7

I have two interfaces in a solaris host. I would like to initiate two TCP connections to a single TCP server via both interfaces as shown in the diagram. Are there any options in Java to bind the interface to the TCP socket to override the local routing table?

I am attaching the network diagram,

network_diagram

I would like to use both the serial links bandwidth to get the data from server. Hence I would like to initiate the connection on both the interfaces.

thanks,

  • Unfortunately, I can't able to attach the network diagram here. My major problem is that I have two serial links connected to two routers. And the two routers are separately connected to my host. And I would like to initiate two different connections via two interfaces. – Mohan Jul 13 '12 at 12:27
  • Upload it somewhere else and link it, without your diagram this is difficult to give a right answer. – Thomas Jungblut Jul 13 '12 at 12:29
  • Link to the picture - uploadpic.org/v.php?img=vSckl9f6Ze – Mohan Jul 13 '12 at 12:32
8

You can use

Socket s = new Socket(hostname, port, localInterface, 0);

However, many OSes do not honour this "hint" and will use the routing table anyway.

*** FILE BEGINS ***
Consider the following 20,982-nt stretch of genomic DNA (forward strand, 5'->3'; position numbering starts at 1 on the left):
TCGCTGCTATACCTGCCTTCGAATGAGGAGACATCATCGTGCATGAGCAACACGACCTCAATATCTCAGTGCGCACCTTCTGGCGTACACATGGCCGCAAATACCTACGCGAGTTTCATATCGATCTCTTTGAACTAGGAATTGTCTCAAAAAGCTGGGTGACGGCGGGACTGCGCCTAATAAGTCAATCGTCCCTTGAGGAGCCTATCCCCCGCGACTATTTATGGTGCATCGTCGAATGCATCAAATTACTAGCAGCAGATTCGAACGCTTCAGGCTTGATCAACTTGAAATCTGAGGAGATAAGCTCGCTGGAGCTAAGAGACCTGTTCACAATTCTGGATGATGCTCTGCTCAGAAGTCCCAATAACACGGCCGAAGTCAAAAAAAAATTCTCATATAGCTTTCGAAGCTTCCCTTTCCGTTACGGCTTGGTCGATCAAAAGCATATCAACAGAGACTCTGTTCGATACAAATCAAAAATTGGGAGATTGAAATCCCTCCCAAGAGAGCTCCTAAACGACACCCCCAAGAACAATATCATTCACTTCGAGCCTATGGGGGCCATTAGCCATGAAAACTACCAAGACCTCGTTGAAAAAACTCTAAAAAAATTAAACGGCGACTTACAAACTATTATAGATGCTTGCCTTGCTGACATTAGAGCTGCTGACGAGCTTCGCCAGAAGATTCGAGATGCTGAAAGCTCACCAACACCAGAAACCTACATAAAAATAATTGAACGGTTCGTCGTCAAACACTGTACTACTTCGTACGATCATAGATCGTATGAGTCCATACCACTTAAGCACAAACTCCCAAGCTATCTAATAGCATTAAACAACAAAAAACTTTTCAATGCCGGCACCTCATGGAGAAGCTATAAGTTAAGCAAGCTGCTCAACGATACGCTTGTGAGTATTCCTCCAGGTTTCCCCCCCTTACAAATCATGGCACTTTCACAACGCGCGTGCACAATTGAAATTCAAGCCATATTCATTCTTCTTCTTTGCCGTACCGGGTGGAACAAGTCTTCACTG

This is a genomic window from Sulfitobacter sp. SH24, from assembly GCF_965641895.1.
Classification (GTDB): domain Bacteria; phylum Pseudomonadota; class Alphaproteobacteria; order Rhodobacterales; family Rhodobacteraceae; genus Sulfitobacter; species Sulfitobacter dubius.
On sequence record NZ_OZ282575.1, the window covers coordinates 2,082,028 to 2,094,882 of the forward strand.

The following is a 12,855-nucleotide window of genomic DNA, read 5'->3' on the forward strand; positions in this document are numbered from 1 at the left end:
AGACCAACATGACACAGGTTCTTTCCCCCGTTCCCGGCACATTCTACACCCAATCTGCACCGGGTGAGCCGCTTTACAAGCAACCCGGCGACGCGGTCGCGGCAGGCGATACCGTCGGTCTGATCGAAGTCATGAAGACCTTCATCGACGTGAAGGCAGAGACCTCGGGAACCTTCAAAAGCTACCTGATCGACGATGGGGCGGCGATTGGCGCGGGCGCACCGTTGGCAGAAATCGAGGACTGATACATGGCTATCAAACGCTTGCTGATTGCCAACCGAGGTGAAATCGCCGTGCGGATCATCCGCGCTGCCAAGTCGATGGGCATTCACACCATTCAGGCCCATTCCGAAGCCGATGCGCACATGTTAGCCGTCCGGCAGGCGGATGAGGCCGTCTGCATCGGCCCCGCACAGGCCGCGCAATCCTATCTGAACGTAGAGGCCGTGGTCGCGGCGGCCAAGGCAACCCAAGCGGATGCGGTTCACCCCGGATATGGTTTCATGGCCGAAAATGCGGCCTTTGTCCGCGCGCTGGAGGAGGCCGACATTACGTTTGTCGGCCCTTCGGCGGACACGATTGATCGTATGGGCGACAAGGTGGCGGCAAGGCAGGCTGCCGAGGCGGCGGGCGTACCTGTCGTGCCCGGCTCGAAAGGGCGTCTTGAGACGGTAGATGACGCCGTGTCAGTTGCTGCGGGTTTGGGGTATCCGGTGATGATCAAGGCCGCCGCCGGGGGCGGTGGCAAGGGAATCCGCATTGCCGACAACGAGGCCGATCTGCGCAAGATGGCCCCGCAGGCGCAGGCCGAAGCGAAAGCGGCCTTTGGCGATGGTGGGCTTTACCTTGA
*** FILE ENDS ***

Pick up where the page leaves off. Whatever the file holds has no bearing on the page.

• Ok, so, basically it is like the "register" keyword. Os is free to bind the socket with this interface or bind to the default interface. If it bind to different interface, then my application won't work. Are there any abstractions available in SocketChannel ? – Mohan Jul 13 '12 at 13:22
  • I read something like "SO_BINDTODEVICE" in linux. But the socketchanneloptions class in java don't have "SO_BINDTODEVICE". – Mohan Jul 13 '12 at 13:27
  • en.wikipedia.org/wiki/Host_model Linux is typically weak hosted and will ignore which interface you bind a Socket to. – Peter Lawrey Jul 13 '12 at 13:47
  • Thanks this is helpful. How about solaris? – Mohan Jul 13 '12 at 13:58
  • Thanks! Accept this. I will check if I can configure OS to respect the option and will let you know. – Mohan Jul 15 '12 at 10:17
2

Do you mean something like this:

Socket socket1 = new Socket();
socket1.bind(new InetSocketAddress("10.1.1.1", port));
socket1.connect(new InetSocketAddress("10.1.3.1", port));

Socket socket2 = new Socket();
socket2.bind(new InetSocketAddress("10.1.2.1", port));
socket2.connect(new InetSocketAddress("10.1.3.1", port);
  • No. The above code don't use the interface at all and always your socket1 and socket2 will bind to the default interface. – Mohan Jul 13 '12 at 13:24
  • Sorry, the above is what I try to achive.. But the above will connect to the default interface which inturn will use the default routing table. Assuming the default routing is via Router B, though I establish two socket connection to server, I will be going through the same link. So, instead if I say the socket to use the interface eth1, I can bypass the default routing and can use two separate links for two sockets. – Mohan Jul 13 '12 at 13:53

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